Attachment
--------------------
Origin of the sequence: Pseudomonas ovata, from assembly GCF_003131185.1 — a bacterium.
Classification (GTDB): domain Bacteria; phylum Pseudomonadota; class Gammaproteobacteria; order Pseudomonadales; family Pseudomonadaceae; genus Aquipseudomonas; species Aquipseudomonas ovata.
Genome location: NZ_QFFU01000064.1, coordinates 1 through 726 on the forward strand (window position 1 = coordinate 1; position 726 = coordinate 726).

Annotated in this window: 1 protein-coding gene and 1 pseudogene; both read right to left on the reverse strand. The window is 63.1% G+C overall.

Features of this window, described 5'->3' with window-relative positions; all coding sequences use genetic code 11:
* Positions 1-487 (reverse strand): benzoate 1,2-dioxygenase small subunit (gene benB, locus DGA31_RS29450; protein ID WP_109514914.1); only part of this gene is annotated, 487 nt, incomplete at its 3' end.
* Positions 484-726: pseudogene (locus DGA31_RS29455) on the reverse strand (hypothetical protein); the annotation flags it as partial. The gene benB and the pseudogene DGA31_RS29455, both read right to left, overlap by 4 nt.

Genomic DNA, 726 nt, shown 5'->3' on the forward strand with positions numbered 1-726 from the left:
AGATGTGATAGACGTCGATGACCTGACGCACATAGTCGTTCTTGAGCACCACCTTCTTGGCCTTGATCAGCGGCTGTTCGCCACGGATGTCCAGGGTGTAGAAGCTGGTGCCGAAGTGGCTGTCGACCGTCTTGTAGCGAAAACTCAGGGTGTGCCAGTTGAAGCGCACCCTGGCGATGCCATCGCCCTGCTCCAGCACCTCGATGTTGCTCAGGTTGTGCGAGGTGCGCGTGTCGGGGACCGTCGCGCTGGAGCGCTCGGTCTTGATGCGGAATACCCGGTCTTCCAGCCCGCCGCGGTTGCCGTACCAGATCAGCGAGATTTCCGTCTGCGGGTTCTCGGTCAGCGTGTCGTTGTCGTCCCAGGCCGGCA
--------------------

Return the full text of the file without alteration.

Origin of the sequence: Pseudomonas ovata, from assembly GCF_003131185.1 — a bacterium.
Classification (GTDB): domain Bacteria; phylum Pseudomonadota; class Gammaproteobacteria; order Pseudomonadales; family Pseudomonadaceae; genus Aquipseudomonas; species Aquipseudomonas ovata.
Genome location: NZ_QFFU01000064.1, coordinates 1 through 726 on the forward strand (window position 1 = coordinate 1; position 726 = coordinate 726).

Annotated in this window: 1 protein-coding gene and 1 pseudogene; both read right to left on the reverse strand. The window is 63.1% G+C overall.

Features of this window, described 5'->3' with window-relative positions; all coding sequences use genetic code 11:
* Positions 1-487 (reverse strand): benzoate 1,2-dioxygenase small subunit (gene benB, locus DGA31_RS29450; protein ID WP_109514914.1); only part of this gene is annotated, 487 nt, incomplete at its 3' end.
* Positions 484-726: pseudogene (locus DGA31_RS29455) on the reverse strand (hypothetical protein); the annotation flags it as partial. The gene benB and the pseudogene DGA31_RS29455, both read right to left, overlap by 4 nt.

Genomic DNA, 726 nt, shown 5'->3' on the forward strand with positions numbered 1-726 from the left:
AGATGTGATAGACGTCGATGACCTGACGCACATAGTCGTTCTTGAGCACCACCTTCTTGGCCTTGATCAGCGGCTGTTCGCCACGGATGTCCAGGGTGTAGAAGCTGGTGCCGAAGTGGCTGTCGACCGTCTTGTAGCGAAAACTCAGGGTGTGCCAGTTGAAGCGCACCCTGGCGATGCCATCGCCCTGCTCCAGCACCTCGATGTTGCTCAGGTTGTGCGAGGTGCGCGTGTCGGGGACCGTCGCGCTGGAGCGCTCGGTCTTGATGCGGAATACCCGGTCTTCCAGCCCGCCGCGGTTGCCGTACCAGATCAGCGAGATTTCCGTCTGCGGGTTCTCGGTCAGCGTGTCGTTGTCGTCCCAGGCCGGCA